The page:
To illustrate, consider a prototypical suburban scenario. Mr. X owns 100 acres of vacant land, which has been in his family for generations. He rents the land to a local farmer for enough money to cover his property taxes. The land in its present low-density residential zoning category has a market value of $10,000 per acre. A major real estate developer perceives that were development of condominiums at medium density possible, the land would be worth $50,000 an acre. She approaches Mr. X and offers to buy an option. Specifically, for $10,000 Mr. X gives the developer the right to buy the property for $12,000 an acre at any time during the next two years. If the developer chooses not to exercise her option, Mr. X still keeps the $10,000.
Having purchased the option, the developer now tries to change the zoning. If her attorney tells her that the municipality's zoning of the property is on weak legal ground, she may approach the municipality, indicate to it why its position is weak, and suggest that compromise is in everyone's best interest. The municipality's legal position may be weak for any number of reasons. Comparable parcels in other areas of the municipality may be zoned for more intensive development. Hence a charge of inconsistency (of treating equals unequally) may be leveled against the municipality in court. Perhaps the zoning of the property is not in keeping with the municipality's master plan. If so, the developer can argue that the zoning is capricious and inconsistent. Perhaps the developer can show that on the basis of utilities, access, and other considerations, the property could sustain far more development than the zoning permits. In this case she can argue that the present zoning cannot be justified on the grounds of the police power.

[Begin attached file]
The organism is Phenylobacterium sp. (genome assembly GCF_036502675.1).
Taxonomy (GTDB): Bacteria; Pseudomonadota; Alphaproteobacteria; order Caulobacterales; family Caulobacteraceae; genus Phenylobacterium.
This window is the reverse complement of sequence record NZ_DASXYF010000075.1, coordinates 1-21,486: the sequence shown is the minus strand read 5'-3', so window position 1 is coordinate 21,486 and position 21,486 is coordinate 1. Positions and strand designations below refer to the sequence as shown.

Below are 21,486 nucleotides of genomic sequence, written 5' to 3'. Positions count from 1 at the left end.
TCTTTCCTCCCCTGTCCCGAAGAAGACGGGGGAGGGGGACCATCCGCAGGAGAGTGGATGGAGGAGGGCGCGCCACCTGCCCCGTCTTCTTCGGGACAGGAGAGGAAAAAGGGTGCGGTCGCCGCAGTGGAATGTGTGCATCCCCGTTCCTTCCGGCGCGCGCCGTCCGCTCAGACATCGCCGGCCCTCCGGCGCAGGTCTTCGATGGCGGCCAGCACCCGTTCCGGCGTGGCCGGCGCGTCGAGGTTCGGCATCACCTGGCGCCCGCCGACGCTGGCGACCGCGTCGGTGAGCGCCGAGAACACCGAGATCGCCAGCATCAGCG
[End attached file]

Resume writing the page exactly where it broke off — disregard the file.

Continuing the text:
Hearing all this and after due consultation with their planning consultant and attorney, the municipal officials might well decide that compromise is indeed in order. In that case they may recommend to the municipality's legislative body that it amend the zoning ordinance. If the community is adamant and the developer is sure the legal situation favors her, she might bring suit and begin to fight it out in court. The issue might be settled in court or, seeing the tide of legal battle flowing against it, the municipality might decide to compromise.
Alternatively, the developer can take a less confrontational tack. She can engage a local planning consultant to design a condominium development for the site. The consultant comes up with a proposal nicely presented with attractive computer graphics and a model. Then the consultant performs a set of calculations referred to as a "fiscal impact analysis," which shows that for every additional dollar the project will cost the community for services, its property taxes and other contributions to the municipal treasury will amount to two dollars. (See the box on property taxes on pages 147-148.) The developer's proposal does not fail to note how many dollars of retail sales within the community will be made from condominium residents, a point that will not be lost on the municipality's business community. The report will also note how many years of on-site construction labor the project will require, a point that should bring in a few more allies, particularly if construction employment has been soft recently.